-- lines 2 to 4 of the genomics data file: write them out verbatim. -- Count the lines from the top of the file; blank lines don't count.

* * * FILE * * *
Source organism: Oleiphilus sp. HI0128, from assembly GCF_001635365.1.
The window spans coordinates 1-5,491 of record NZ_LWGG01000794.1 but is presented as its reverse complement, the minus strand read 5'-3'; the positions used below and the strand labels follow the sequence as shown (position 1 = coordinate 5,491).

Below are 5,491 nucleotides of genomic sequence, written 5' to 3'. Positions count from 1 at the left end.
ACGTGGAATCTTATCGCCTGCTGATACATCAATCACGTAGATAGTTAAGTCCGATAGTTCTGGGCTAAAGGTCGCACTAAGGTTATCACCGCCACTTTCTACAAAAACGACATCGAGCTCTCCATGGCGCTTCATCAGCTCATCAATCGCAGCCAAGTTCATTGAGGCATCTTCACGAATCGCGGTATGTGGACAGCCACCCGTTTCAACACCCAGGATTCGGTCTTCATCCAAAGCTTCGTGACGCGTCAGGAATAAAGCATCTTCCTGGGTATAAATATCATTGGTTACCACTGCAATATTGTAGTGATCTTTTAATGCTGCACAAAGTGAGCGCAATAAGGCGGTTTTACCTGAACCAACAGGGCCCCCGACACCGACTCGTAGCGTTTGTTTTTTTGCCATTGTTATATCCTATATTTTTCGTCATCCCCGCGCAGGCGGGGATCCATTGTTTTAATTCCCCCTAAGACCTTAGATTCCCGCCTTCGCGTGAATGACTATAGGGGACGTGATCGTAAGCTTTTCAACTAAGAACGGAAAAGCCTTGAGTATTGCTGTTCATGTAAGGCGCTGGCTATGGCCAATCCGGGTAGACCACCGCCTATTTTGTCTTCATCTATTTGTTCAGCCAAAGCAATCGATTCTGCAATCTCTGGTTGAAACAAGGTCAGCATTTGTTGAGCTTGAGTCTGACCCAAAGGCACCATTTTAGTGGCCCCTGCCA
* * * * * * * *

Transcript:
The window spans coordinates 1-5,491 of record NZ_LWGG01000794.1 but is presented as its reverse complement, the minus strand read 5'-3'; the positions used below and the strand labels follow the sequence as shown (position 1 = coordinate 5,491).

Below are 5,491 nucleotides of genomic sequence, written 5' to 3'. Positions count from 1 at the left end.
ACGTGGAATCTTATCGCCTGCTGATACATCAATCACGTAGATAGTTAAGTCCGATAGTTCTGGGCTAAAGGTCGCACTAAGGTTATCACCGCCACTTTCTACAAAAACGACATCGAGCTCTCCATGGCGCTTCATCAGCTCATCAATCGCAGCCAAGTTCATTGAGGCATCTTCACGAATCGCGGTATGTGGACAGCCACCCGTTTCAACACCCAGGATTCGGTCTTCATCCAAAGCTTCGTGACGCGTCAGGAATAAAGCATCTTCCTGGGTATAAATATCATTGGTTACCACTGCAATATTGTAGTGATCTTTTAATGCTGCACAAAGTGAGCGCAATAAGGCGGTTTTACCTGAACCAACAGGGCCCCCGACACCGACTCGTAGCGTTTGTTTTTTTGCCATTGTTATATCCTATATTTTTCGTCATCCCCGCGCAGGCGGGGATCCATTGTTTTAATTCCCCCTAAGACCTTAGATTCCCGCCTTCGCGTGAATGACTATAGGGGACGTGATCGTAAGCTTTTCAACTAAGAACGGAAAAGCCTTGAGTATTGCTGTTCATGTAAGGCGCTGGCTATGGCCAATCCGGGTAGACCACCGCCTATTTTGTCTTCATCTATTTGTTCAGCCAAAGCAATCGATTCTGCAATCTCTGGTTGAAACAAGGTCAGCATTTGTTGAGCTTGAGTCTGACCCAAAGGCACCATTTTAGTGGCCCCTGCCA